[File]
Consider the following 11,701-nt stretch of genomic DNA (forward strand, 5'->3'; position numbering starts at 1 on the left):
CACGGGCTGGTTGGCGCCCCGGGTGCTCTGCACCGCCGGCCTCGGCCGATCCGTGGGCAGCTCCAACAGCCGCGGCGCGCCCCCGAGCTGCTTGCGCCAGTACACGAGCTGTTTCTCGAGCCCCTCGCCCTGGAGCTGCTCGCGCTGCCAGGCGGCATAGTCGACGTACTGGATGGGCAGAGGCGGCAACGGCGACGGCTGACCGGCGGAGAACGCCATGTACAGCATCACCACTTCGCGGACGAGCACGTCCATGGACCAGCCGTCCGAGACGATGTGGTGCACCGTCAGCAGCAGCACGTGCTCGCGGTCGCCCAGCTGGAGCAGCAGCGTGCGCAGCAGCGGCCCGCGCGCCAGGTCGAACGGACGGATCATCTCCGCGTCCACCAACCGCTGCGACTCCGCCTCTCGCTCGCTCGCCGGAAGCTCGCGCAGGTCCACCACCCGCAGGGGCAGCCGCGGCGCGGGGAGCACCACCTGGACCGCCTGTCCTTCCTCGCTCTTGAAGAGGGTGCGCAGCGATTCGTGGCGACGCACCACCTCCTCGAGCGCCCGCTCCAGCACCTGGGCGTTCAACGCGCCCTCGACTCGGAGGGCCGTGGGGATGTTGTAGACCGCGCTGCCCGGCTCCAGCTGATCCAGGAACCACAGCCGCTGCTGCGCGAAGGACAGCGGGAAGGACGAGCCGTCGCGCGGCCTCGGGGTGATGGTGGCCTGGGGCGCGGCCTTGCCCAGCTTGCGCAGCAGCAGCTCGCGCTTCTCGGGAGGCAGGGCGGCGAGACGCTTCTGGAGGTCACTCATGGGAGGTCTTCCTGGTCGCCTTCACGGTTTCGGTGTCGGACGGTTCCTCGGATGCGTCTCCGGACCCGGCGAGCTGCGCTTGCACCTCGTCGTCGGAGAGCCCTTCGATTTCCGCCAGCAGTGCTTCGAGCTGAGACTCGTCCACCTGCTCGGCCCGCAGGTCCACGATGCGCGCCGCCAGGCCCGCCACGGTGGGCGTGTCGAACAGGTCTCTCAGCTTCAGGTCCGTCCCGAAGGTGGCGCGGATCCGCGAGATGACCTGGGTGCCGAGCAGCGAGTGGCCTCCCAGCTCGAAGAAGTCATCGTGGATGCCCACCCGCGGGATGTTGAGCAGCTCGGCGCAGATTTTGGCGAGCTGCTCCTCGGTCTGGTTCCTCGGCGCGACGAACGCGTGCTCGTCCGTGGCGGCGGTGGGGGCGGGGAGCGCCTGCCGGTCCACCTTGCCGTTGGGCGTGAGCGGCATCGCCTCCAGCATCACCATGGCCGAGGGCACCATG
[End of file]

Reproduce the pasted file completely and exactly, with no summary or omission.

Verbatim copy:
Consider the following 11,701-nt stretch of genomic DNA (forward strand, 5'->3'; position numbering starts at 1 on the left):
CACGGGCTGGTTGGCGCCCCGGGTGCTCTGCACCGCCGGCCTCGGCCGATCCGTGGGCAGCTCCAACAGCCGCGGCGCGCCCCCGAGCTGCTTGCGCCAGTACACGAGCTGTTTCTCGAGCCCCTCGCCCTGGAGCTGCTCGCGCTGCCAGGCGGCATAGTCGACGTACTGGATGGGCAGAGGCGGCAACGGCGACGGCTGACCGGCGGAGAACGCCATGTACAGCATCACCACTTCGCGGACGAGCACGTCCATGGACCAGCCGTCCGAGACGATGTGGTGCACCGTCAGCAGCAGCACGTGCTCGCGGTCGCCCAGCTGGAGCAGCAGCGTGCGCAGCAGCGGCCCGCGCGCCAGGTCGAACGGACGGATCATCTCCGCGTCCACCAACCGCTGCGACTCCGCCTCTCGCTCGCTCGCCGGAAGCTCGCGCAGGTCCACCACCCGCAGGGGCAGCCGCGGCGCGGGGAGCACCACCTGGACCGCCTGTCCTTCCTCGCTCTTGAAGAGGGTGCGCAGCGATTCGTGGCGACGCACCACCTCCTCGAGCGCCCGCTCCAGCACCTGGGCGTTCAACGCGCCCTCGACTCGGAGGGCCGTGGGGATGTTGTAGACCGCGCTGCCCGGCTCCAGCTGATCCAGGAACCACAGCCGCTGCTGCGCGAAGGACAGCGGGAAGGACGAGCCGTCGCGCGGCCTCGGGGTGATGGTGGCCTGGGGCGCGGCCTTGCCCAGCTTGCGCAGCAGCAGCTCGCGCTTCTCGGGAGGCAGGGCGGCGAGACGCTTCTGGAGGTCACTCATGGGAGGTCTTCCTGGTCGCCTTCACGGTTTCGGTGTCGGACGGTTCCTCGGATGCGTCTCCGGACCCGGCGAGCTGCGCTTGCACCTCGTCGTCGGAGAGCCCTTCGATTTCCGCCAGCAGTGCTTCGAGCTGAGACTCGTCCACCTGCTCGGCCCGCAGGTCCACGATGCGCGCCGCCAGGCCCGCCACGGTGGGCGTGTCGAACAGGTCTCTCAGCTTCAGGTCCGTCCCGAAGGTGGCGCGGATCCGCGAGATGACCTGGGTGCCGAGCAGCGAGTGGCCTCCCAGCTCGAAGAAGTCATCGTGGATGCCCACCCGCGGGATGTTGAGCAGCTCGGCGCAGATTTTGGCGAGCTGCTCCTCGGTCTGGTTCCTCGGCGCGACGAACGCGTGCTCGTCCGTGGCGGCGGTGGGGGCGGGGAGCGCCTGCCGGTCCACCTTGCCGTTGGGCGTGAGCGGCATCGCCTCCAGCATCACCATGGCCGAGGGCACCATG